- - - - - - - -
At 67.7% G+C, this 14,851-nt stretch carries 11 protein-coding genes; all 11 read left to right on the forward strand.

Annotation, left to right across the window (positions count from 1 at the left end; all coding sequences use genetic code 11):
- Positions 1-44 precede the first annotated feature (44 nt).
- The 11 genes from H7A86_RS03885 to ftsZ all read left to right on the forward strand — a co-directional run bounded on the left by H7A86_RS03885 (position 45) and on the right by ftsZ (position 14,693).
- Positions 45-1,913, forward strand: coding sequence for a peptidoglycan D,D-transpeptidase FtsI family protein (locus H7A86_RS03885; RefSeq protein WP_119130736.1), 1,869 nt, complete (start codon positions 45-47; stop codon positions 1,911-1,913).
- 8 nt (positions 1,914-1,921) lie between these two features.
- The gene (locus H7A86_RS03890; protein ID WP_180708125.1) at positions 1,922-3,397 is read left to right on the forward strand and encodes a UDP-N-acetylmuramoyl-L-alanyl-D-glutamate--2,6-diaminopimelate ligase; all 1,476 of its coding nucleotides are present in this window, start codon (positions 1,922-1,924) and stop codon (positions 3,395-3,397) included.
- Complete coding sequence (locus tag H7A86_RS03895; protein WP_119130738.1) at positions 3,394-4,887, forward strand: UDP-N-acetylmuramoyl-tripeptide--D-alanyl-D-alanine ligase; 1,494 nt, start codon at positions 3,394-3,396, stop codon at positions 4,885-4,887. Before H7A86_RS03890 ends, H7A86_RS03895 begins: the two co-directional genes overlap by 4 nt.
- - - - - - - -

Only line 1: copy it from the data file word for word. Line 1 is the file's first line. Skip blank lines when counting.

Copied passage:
At 67.7% G+C, this 14,851-nt stretch carries 11 protein-coding genes; all 11 read left to right on the forward strand.